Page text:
§ 1. Mr. Hawksley
asked the Secretary of State for the Home Department if he has any proposals to alter the structure of the Special Constabulary.
§ The Minister of State, Home Office (Mr. Patrick Mayhew)
The role of the Special Constabulary has recently been reviewed by the Police Advisory Board. It considered that the role of the Special Constabulary as a valuable supplement to the regular police and as a link between the police and the public should remain unchanged. My right hon. Friend has no plans to alter the present organisation of the Special Constabulary.
§ Mr. Hawksley
My hon. and learned Friend's answer is disappointing, in view of the very small number of applicants. My own police authority, West Mercia, has 1,348 established posts available and 334 special constables in post—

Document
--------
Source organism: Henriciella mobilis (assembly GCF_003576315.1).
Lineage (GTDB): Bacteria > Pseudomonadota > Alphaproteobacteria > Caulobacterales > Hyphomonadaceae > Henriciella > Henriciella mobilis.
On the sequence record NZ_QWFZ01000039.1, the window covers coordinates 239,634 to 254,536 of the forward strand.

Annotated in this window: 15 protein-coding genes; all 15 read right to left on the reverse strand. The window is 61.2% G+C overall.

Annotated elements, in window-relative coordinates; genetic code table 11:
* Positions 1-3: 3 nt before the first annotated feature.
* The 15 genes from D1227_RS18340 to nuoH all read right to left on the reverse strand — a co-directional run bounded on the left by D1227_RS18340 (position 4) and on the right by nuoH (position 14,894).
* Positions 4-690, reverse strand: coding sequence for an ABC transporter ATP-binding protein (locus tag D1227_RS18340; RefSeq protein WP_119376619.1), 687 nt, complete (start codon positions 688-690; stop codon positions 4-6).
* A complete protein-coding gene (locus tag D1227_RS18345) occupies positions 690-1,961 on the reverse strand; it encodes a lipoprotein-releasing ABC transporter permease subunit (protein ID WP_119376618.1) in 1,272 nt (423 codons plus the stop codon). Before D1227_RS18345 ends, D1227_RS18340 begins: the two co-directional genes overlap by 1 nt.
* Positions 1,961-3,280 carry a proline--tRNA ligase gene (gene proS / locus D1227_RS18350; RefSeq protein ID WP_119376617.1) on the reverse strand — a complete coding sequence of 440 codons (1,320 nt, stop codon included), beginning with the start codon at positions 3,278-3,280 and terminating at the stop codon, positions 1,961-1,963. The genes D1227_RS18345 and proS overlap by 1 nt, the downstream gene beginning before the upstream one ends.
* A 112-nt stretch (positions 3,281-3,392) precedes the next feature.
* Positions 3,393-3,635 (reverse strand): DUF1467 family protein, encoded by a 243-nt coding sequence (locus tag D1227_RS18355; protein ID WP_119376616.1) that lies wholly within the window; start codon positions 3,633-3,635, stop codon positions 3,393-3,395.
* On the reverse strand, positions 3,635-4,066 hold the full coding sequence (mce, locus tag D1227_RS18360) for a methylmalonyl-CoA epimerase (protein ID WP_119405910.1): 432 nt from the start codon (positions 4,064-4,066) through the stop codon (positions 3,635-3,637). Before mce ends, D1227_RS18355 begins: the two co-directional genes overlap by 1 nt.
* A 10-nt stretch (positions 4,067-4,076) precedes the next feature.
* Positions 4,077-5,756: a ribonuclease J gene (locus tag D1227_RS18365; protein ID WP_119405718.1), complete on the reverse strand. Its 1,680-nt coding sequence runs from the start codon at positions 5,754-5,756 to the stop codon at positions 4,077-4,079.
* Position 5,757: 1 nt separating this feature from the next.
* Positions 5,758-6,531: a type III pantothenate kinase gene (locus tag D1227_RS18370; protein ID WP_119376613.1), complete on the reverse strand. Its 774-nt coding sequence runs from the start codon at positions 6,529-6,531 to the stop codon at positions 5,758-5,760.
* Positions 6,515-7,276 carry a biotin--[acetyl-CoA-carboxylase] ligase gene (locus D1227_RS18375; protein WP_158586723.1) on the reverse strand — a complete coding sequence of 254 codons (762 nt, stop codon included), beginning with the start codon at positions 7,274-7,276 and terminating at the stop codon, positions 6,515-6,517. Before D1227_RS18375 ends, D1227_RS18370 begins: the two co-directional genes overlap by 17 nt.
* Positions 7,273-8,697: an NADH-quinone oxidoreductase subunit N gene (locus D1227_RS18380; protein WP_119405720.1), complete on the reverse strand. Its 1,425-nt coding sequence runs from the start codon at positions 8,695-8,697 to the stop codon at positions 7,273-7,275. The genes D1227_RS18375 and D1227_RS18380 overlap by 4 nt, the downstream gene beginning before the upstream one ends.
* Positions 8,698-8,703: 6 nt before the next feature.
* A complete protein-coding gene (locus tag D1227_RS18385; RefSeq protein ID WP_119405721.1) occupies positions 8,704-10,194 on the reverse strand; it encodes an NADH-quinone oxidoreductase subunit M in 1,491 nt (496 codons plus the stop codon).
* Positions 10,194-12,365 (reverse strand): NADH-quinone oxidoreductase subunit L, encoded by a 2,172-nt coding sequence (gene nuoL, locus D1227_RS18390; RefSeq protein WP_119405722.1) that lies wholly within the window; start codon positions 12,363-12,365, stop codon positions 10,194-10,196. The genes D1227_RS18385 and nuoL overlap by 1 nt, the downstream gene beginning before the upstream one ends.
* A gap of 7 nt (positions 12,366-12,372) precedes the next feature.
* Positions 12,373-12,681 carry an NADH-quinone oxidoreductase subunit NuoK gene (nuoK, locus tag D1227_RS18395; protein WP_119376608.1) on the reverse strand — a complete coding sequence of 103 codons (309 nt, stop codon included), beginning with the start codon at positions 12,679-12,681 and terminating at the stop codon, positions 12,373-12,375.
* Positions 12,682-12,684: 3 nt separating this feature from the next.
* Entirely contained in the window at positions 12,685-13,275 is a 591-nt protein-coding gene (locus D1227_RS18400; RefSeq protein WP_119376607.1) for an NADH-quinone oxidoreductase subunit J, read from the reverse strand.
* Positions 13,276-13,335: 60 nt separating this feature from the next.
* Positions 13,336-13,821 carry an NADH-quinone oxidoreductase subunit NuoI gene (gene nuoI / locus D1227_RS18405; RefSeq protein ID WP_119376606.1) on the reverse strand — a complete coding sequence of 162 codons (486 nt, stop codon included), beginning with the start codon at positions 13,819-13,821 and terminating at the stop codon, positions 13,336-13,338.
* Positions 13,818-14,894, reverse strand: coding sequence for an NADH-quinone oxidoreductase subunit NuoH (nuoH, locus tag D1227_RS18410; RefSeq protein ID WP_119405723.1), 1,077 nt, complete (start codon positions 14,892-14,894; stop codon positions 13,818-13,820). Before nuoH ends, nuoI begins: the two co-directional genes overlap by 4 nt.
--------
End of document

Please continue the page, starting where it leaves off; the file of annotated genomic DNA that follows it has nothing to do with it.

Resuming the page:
§ Mr. Hawksley
In view of the small number of applicants for special constable duty, will my hon. and learned Friend consider the proposals that were made to change the name of the force, possibly to pay a bounty, and to increase the responsibilities of special constables?
§ Mr. Mayhew
I share my hon. Friend's concern for the recruitment to the Special Constabulary. There were 15,160 special constables at the end of December 1982. That was 182 more than a year before and the first increase in strength for 30 years.
A change in name was considered, but it was thought that to call the Special Constabulary the Reserve Police, for example, would give rise to operational confusion, so that suggestion has been rejected.